PRQL language book

Pipelined Relational Query Language, pronounced “Prequel”.

PRQL is a modern language for transforming data — a simple, powerful, pipelined SQL replacement. Like SQL, it’s readable, explicit and declarative. Unlike SQL, it forms a logical pipeline of transformations, and supports abstractions such as variables and functions. It can be used with any database that uses SQL, since it compiles to SQL.

This book serves as a tutorial and reference guide on the language and the broader project. It currently has three sections, navigated by links on the left:

  • Tutorial — A friendly & accessible guide for learning PRQL. It has a gradual increase of difficulty and requires only basic understanding of programming languages. Knowledge of SQL is beneficial, because of many comparisons to SQL, but not required.
  • Reference — In-depth information about the PRQL language. Includes justifications for language design decisions and formal specifications for parts of the language.
  • Project — General information about the project, tooling and development.

To lead with a couple of examples, with a comparison to SQL: the language can be as simple as:

PRQL

from tracks
filter artist == "Bob Marley"                 # Each line transforms the previous result
aggregate {                                   # `aggregate` reduces each column to a value
  plays    = sum plays,
  longest  = max length,
  shortest = min length,                      # Trailing commas are allowed
}

SQL

SELECT
  COALESCE(SUM(plays), 0) AS plays,
  MAX(length) AS longest,
  MIN(length) AS shortest
FROM
  tracks
WHERE
  artist = 'Bob Marley'

…and here’s a fuller example:

PRQL

from employees
filter start_date > @2021-01-01               # Clear date syntax
derive {                                      # `derive` adds columns / variables
  gross_salary = salary + (tax ?? 0),         # Terse coalesce
  gross_cost = gross_salary + benefits_cost,  # Variables can use other variables
}
filter gross_cost > 0
group {title, country} (                      # `group` runs a pipeline over each group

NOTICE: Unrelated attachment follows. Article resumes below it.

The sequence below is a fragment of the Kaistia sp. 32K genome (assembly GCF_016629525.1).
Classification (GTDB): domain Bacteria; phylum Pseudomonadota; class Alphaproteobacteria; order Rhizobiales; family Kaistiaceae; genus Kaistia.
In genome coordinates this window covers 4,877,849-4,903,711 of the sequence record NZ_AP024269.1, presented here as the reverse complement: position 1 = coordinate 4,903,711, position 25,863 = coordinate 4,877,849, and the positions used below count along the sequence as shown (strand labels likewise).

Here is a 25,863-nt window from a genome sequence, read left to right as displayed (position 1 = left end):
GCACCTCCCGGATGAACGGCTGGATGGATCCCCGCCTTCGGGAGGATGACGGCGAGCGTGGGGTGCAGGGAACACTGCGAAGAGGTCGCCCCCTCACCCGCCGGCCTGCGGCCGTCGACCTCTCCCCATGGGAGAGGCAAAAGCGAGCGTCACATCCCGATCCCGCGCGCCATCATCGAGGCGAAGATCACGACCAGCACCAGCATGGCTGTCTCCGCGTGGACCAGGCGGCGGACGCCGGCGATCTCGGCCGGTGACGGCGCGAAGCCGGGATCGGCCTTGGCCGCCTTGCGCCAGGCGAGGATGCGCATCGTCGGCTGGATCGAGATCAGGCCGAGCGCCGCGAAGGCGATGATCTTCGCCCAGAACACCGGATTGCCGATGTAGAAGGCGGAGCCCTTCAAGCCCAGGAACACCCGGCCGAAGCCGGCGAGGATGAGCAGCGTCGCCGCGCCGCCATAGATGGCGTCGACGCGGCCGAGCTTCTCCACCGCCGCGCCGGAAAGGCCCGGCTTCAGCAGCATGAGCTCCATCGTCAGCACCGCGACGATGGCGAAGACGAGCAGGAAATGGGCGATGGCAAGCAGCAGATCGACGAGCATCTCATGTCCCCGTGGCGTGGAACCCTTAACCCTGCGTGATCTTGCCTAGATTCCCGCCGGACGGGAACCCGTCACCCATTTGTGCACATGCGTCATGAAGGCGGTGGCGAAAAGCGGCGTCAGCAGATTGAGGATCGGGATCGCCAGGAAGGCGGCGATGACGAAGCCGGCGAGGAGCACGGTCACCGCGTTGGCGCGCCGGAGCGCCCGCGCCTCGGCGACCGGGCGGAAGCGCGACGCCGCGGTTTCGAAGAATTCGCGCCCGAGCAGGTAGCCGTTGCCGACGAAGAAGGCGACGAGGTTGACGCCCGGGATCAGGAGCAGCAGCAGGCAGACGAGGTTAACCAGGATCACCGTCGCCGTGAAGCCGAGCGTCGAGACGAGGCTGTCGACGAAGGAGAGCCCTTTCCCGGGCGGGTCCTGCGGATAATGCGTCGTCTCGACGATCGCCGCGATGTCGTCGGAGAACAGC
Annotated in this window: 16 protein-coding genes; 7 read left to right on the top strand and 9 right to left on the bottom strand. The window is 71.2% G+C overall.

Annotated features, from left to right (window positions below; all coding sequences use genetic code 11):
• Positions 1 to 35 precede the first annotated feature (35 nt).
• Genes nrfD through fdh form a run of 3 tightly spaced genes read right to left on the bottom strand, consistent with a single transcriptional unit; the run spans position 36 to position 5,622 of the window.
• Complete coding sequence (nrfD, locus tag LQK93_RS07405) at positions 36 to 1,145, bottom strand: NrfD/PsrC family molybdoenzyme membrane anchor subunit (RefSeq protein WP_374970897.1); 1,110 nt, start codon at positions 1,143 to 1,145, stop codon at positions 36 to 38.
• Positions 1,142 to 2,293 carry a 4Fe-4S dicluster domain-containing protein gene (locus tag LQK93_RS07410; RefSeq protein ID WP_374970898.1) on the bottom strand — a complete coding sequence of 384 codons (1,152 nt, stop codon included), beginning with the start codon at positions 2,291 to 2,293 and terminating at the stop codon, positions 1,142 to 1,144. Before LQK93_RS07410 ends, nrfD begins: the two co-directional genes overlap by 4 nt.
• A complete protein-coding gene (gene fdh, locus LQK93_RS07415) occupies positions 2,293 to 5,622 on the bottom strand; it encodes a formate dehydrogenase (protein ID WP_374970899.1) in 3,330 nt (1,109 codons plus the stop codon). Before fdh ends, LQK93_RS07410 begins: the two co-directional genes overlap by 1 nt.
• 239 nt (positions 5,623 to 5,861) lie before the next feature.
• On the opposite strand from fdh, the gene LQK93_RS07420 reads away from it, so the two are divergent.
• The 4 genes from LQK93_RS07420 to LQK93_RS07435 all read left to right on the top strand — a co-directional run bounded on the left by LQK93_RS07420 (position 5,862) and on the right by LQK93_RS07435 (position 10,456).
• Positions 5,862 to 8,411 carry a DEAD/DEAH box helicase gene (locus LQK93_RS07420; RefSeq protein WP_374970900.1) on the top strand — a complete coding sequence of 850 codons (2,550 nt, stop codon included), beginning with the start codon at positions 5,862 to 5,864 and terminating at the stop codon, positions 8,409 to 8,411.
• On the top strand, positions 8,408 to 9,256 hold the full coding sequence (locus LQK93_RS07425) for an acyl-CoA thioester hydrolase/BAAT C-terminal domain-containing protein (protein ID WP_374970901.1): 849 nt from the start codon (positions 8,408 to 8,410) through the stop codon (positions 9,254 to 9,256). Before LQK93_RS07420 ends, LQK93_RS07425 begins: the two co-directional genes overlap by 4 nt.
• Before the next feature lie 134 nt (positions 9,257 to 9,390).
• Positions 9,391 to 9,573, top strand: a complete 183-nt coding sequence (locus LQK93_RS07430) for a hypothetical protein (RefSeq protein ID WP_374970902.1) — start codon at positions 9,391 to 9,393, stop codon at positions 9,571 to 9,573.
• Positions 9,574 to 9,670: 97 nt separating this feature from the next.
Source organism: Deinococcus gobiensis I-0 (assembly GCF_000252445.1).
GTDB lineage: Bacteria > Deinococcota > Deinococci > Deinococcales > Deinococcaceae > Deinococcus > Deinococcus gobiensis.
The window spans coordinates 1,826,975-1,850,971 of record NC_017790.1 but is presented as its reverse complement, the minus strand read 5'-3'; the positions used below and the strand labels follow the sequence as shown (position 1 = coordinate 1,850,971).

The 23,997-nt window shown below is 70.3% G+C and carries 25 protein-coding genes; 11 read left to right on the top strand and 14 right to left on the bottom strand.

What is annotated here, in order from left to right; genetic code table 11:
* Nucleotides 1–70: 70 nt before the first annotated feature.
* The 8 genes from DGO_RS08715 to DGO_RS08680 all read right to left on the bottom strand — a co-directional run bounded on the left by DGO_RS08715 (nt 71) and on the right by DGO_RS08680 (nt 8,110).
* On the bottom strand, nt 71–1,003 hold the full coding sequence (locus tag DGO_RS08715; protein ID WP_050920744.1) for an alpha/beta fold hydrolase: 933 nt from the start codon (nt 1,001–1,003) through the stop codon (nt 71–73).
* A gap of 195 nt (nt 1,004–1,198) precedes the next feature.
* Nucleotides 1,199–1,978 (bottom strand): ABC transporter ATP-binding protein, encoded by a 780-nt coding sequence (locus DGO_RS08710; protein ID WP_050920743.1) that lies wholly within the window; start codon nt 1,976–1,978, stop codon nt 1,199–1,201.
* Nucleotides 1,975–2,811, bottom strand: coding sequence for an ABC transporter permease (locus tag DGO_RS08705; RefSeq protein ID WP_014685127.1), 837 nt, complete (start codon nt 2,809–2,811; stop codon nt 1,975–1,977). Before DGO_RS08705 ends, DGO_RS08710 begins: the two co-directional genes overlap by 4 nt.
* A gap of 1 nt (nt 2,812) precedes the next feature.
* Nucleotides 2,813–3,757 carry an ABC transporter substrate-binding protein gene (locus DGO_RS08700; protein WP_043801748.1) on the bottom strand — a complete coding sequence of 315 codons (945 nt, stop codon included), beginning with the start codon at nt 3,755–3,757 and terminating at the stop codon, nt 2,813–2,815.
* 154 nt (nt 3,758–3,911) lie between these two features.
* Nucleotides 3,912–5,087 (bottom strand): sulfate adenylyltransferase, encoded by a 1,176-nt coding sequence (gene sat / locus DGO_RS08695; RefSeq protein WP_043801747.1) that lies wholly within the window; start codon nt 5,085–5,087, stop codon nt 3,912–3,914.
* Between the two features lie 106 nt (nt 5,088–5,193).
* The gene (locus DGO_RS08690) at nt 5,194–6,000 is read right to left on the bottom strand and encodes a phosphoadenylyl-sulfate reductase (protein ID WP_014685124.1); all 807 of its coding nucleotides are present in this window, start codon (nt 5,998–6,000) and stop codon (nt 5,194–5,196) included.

aggregate {                                 # `aggregate` reduces each group to a value
    average gross_salary,
    sum_gross_cost = sum gross_cost,          # `=` sets a column name
  }
)
filter sum_gross_cost > 100_000               # `filter` replaces both of SQL's `WHERE` & `HAVING`
derive id = f"{title}_{country}"              # F-strings like Python
derive country_code = s"LEFT(country, 2)"     # S-strings allow using SQL as an escape hatch
sort {sum_gross_cost, -country}               # `-country` means descending order
take 1..20                                    # Range expressions (also valid here as `take 20`)

SQL

WITH table_1 AS (
  SELECT
    title,
    country,
    salary + COALESCE(tax, 0) + benefits_cost AS _expr_1,
    salary + COALESCE(tax, 0) AS _expr_2
  FROM
    employees
  WHERE
    start_date > DATE '2021-01-01'
),
table_0 AS (
  SELECT
    title,
    country,
    AVG(_expr_2) AS _expr_0,
    COALESCE(SUM(_expr_1), 0) AS sum_gross_cost
  FROM
    table_1
  WHERE
    _expr_1 > 0
  GROUP BY
    title,
    country
)
SELECT
  title,
  country,
  _expr_0,
  sum_gross_cost,
  CONCAT(title, '_', country) AS id,
  LEFT(country, 2) AS country_code
FROM
  table_0
WHERE
  sum_gross_cost > 100000
ORDER BY
  sum_gross_cost,
  country DESC
LIMIT
  20